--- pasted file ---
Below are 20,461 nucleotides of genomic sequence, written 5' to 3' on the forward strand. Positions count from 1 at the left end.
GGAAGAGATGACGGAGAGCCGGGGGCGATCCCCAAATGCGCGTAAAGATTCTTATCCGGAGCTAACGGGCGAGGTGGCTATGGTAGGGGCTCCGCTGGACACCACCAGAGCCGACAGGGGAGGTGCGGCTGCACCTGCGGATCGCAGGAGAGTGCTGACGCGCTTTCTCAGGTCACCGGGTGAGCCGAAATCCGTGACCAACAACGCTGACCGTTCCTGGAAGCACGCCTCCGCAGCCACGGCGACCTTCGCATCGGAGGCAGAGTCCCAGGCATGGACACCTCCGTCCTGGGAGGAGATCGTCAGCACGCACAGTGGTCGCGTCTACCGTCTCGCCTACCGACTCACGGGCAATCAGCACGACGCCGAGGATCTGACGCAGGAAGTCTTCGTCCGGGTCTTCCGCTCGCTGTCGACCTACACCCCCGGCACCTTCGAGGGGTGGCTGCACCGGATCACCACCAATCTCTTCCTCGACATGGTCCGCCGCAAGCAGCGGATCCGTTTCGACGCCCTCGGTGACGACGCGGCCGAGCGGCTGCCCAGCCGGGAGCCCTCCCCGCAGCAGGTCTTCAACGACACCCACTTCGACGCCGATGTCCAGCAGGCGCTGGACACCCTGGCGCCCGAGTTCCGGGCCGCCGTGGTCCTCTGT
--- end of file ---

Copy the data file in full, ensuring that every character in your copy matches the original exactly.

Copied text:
Below are 20,461 nucleotides of genomic sequence, written 5' to 3' on the forward strand. Positions count from 1 at the left end.
GGAAGAGATGACGGAGAGCCGGGGGCGATCCCCAAATGCGCGTAAAGATTCTTATCCGGAGCTAACGGGCGAGGTGGCTATGGTAGGGGCTCCGCTGGACACCACCAGAGCCGACAGGGGAGGTGCGGCTGCACCTGCGGATCGCAGGAGAGTGCTGACGCGCTTTCTCAGGTCACCGGGTGAGCCGAAATCCGTGACCAACAACGCTGACCGTTCCTGGAAGCACGCCTCCGCAGCCACGGCGACCTTCGCATCGGAGGCAGAGTCCCAGGCATGGACACCTCCGTCCTGGGAGGAGATCGTCAGCACGCACAGTGGTCGCGTCTACCGTCTCGCCTACCGACTCACGGGCAATCAGCACGACGCCGAGGATCTGACGCAGGAAGTCTTCGTCCGGGTCTTCCGCTCGCTGTCGACCTACACCCCCGGCACCTTCGAGGGGTGGCTGCACCGGATCACCACCAATCTCTTCCTCGACATGGTCCGCCGCAAGCAGCGGATCCGTTTCGACGCCCTCGGTGACGACGCGGCCGAGCGGCTGCCCAGCCGGGAGCCCTCCCCGCAGCAGGTCTTCAACGACACCCACTTCGACGCCGATGTCCAGCAGGCGCTGGACACCCTGGCGCCCGAGTTCCGGGCCGCCGTGGTCCTCTGT